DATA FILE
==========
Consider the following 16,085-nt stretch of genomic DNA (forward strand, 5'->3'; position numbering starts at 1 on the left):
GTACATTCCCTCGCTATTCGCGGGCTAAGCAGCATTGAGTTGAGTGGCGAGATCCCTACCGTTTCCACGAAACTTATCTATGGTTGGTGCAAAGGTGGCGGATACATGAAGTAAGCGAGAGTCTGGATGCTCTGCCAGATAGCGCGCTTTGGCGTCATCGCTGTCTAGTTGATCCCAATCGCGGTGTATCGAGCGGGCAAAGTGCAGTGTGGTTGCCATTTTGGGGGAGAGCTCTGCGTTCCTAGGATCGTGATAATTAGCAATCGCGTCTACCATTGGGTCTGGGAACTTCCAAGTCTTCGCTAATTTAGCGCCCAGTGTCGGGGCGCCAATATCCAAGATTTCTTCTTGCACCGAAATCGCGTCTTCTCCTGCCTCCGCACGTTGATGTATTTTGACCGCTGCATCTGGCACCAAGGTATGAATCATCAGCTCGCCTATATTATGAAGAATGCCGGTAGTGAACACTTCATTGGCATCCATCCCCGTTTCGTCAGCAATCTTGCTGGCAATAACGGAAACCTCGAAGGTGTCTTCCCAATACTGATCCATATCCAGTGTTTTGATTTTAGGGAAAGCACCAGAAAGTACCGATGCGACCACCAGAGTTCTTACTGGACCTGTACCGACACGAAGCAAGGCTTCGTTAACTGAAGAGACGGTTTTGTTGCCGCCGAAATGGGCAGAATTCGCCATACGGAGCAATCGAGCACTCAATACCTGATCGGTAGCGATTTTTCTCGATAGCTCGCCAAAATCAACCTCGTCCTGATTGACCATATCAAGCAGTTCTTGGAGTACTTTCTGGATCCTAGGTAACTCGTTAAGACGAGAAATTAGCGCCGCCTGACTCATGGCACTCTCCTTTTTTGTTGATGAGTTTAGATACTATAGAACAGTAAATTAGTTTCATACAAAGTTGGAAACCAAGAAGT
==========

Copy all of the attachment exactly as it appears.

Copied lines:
Consider the following 16,085-nt stretch of genomic DNA (forward strand, 5'->3'; position numbering starts at 1 on the left):
GTACATTCCCTCGCTATTCGCGGGCTAAGCAGCATTGAGTTGAGTGGCGAGATCCCTACCGTTTCCACGAAACTTATCTATGGTTGGTGCAAAGGTGGCGGATACATGAAGTAAGCGAGAGTCTGGATGCTCTGCCAGATAGCGCGCTTTGGCGTCATCGCTGTCTAGTTGATCCCAATCGCGGTGTATCGAGCGGGCAAAGTGCAGTGTGGTTGCCATTTTGGGGGAGAGCTCTGCGTTCCTAGGATCGTGATAATTAGCAATCGCGTCTACCATTGGGTCTGGGAACTTCCAAGTCTTCGCTAATTTAGCGCCCAGTGTCGGGGCGCCAATATCCAAGATTTCTTCTTGCACCGAAATCGCGTCTTCTCCTGCCTCCGCACGTTGATGTATTTTGACCGCTGCATCTGGCACCAAGGTATGAATCATCAGCTCGCCTATATTATGAAGAATGCCGGTAGTGAACACTTCATTGGCATCCATCCCCGTTTCGTCAGCAATCTTGCTGGCAATAACGGAAACCTCGAAGGTGTCTTCCCAATACTGATCCATATCCAGTGTTTTGATTTTAGGGAAAGCACCAGAAAGTACCGATGCGACCACCAGAGTTCTTACTGGACCTGTACCGACACGAAGCAAGGCTTCGTTAACTGAAGAGACGGTTTTGTTGCCGCCGAAATGGGCAGAATTCGCCATACGGAGCAATCGAGCACTCAATACCTGATCGGTAGCGATTTTTCTCGATAGCTCGCCAAAATCAACCTCGTCCTGATTGACCATATCAAGCAGTTCTTGGAGTACTTTCTGGATCCTAGGTAACTCGTTAAGACGAGAAATTAGCGCCGCCTGACTCATGGCACTCTCCTTTTTTGTTGATGAGTTTAGATACTATAGAACAGTAAATTAGTTTCATACAAAGTTGGAAACCAAGAAGT